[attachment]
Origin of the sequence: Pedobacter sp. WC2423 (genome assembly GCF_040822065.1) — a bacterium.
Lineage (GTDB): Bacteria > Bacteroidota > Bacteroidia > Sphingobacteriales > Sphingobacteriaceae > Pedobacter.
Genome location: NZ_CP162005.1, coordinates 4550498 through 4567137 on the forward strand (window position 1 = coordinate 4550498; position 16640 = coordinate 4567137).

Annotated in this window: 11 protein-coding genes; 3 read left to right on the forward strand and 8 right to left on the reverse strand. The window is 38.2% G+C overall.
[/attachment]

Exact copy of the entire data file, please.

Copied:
Origin of the sequence: Pedobacter sp. WC2423 (genome assembly GCF_040822065.1) — a bacterium.
Lineage (GTDB): Bacteria > Bacteroidota > Bacteroidia > Sphingobacteriales > Sphingobacteriaceae > Pedobacter.
Genome location: NZ_CP162005.1, coordinates 4550498 through 4567137 on the forward strand (window position 1 = coordinate 4550498; position 16640 = coordinate 4567137).

Annotated in this window: 11 protein-coding genes; 3 read left to right on the forward strand and 8 right to left on the reverse strand. The window is 38.2% G+C overall.